Melbourne Victory and Melbourne City[edit]

In 2014, he returned to Melbourne and was appointed National Training Centre head coach for women's football in Victoria. Montemurro was appointed head coach of the Melbourne Victory FC W-League on 16 May 2014 and guided it to the runner-up position after the home and away fixture, the highest finish in the club's history. The team lost the semi-final playoff on penalties to Canberra United.[3]

After the 2014 season, Montemurro left Victory to join Melbourne City taking up a position as the manager of their youth side.[4] Following City joining the W-League, Montemurro was appointed as head coach of their women's side.[5][6] In its maiden season, the City women were crowned 2015–16 W-League Premiers.[7][8][9] On 31 January 2016, City completed the double by defeating Sydney 4–1.[10] W-League history was created as the team went the entire season undefeated, amassing 42 goals scored and 5 conceded.[11]

In June 2016, Montemurro's role at City was expanded to include assisting John van 't Schip with the senior men's team.[12] His responsibilities changed in January 2017, becoming City's chief assistant coach under new manager Michael Valkanis, relinquishing his W-League coaching role as a result.[13]

Arsenal Women[edit]

In November 2017, Montemurro left Melbourne City to join Arsenal Women as manager, after Pedro Martínez Losa was sacked following a poor start to the season.[14][15][16] On 14 March 2018, he won his first major trophy with Arsenal by beating Manchester City 1–0 to win the FA Women's League Cup.[17] On 15 May 2018, he led Arsenal to the Women's FA Cup final in front of a record attendance of 45,423 at Wembley Stadium, in which they lost 3–1 to Chelsea.[18]

In August 2018, in his first full preseason in charge of Arsenal Women, the team were crowned champions of the Toulouse International Ladies Cup, beating UEFA Women's Champions League quarter-finalists Montpellier and holding Paris Saint Germain to a 2–2 draw.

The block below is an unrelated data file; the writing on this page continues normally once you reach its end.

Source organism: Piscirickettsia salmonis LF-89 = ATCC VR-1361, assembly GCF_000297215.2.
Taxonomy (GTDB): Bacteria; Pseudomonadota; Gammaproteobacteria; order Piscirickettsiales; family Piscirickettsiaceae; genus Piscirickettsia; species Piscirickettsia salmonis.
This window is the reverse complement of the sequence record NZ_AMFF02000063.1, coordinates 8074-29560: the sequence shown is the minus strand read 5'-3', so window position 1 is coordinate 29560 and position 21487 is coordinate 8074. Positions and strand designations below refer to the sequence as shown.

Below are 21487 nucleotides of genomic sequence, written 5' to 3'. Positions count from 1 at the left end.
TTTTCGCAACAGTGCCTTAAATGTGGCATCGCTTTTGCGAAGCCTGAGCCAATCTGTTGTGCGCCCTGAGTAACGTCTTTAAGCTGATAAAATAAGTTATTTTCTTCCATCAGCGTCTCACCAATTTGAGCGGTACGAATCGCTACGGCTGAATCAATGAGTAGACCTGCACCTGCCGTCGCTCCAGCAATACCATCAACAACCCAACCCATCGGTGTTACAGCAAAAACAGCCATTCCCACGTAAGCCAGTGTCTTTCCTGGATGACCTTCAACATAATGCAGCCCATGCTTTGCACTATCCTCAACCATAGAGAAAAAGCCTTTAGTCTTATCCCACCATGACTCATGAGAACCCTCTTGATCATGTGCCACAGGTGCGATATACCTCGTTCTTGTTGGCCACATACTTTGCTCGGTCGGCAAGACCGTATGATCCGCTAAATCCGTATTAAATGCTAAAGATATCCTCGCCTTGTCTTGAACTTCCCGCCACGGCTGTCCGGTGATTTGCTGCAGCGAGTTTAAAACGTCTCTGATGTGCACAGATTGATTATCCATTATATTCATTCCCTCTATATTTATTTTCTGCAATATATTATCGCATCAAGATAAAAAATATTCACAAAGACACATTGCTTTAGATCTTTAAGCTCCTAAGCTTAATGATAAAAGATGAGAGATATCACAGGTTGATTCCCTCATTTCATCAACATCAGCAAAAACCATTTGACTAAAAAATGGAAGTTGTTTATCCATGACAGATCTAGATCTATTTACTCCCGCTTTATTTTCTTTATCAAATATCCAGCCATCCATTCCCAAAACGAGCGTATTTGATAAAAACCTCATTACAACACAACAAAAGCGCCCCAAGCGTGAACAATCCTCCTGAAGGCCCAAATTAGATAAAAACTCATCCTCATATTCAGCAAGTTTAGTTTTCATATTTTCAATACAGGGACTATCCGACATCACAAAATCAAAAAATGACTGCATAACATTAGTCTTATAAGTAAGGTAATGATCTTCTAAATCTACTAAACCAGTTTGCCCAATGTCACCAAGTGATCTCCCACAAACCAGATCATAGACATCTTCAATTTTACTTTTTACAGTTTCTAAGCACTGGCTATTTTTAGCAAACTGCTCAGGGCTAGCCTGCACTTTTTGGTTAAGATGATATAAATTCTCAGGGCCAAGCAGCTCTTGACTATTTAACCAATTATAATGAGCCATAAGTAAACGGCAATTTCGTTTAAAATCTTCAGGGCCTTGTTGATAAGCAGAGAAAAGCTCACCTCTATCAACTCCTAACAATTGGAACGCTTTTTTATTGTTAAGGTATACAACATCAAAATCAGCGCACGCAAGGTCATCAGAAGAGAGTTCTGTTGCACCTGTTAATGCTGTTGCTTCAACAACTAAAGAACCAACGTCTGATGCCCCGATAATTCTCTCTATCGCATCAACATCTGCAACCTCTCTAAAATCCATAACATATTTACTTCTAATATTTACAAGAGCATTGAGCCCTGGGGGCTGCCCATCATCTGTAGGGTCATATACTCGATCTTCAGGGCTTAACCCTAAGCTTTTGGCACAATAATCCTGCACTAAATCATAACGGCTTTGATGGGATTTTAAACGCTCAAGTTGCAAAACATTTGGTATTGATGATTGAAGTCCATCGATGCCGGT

In the 2018–19 season, Arsenal became the first FA WSL team to win 9 games straight, amassing 42 goals and conceding 5. The winning streak came to an end when an injury stricken squad lost away to Manchester City.[19] The attacking style and fluidity of possession instilled by Montemurro won many accolades. On 7 February 2019, the team reached its second consecutive Continental Cup League final, beating Manchester United 2–1 at Meadow Park.[20] After a scoreless draw in the final at Sheffield's Bramall Lane, the team was defeated 4–2 in a penalty shoot out against Manchester City.[21] In the same month, Montemurro was nominated for Manager of the Year at the London Football Awards, alongside Maurizio Sarri and Mauricio Pochettino. He was the first coach from the WSL to be nominated for the Awards.[22] On 31 March, Arsenal qualified for the UEFA Women's Champions League after a five year absence, with a 1–0 win over Birmingham City.[23] In front of a record WSL crowd against Brighton & Hove Albion at the Amex Stadium, goals from Vivianne Miedema, Katie McCabe, Beth Mead and Daniëlle van de Donk, secured the WSL title with a round in advance. It was Arsenal's first title since 2012.[24] The season was also capped off with Montemurro winning the WSL League Managers Association (LMA) Coach of the Year.[25] In July 2019, Montemurro was nominated as FIFA World Women’s coach of the year.

Personal life[edit]

Montemurro is married to his wife Linda, with whom he has two children. He is of Italian descent as his family moved from southern Italy to settle in Australia, following the end of World War II.[26] Montemurro became an Arsenal supporter at the age of seven, when his brother returned home with a replica kit. The 1979 FA Cup Final, in which Arsenal beat Manchester United 3–2, served as a inspiration for Montemurro to pursue a career in soccer.[27]

In 2010, he completed his UEFA A license at Coverciano, via the FIGC (Federazione Italiana Giuoco Calcio). He also completed his UEFA Pro License at Coverciano in July 2014 and is a member of the Italian Coaches Association (AIAC). He also holds an AFC/FFA A License and completed the Master of Sports Coaching degree at the University of Queensland.[14][28]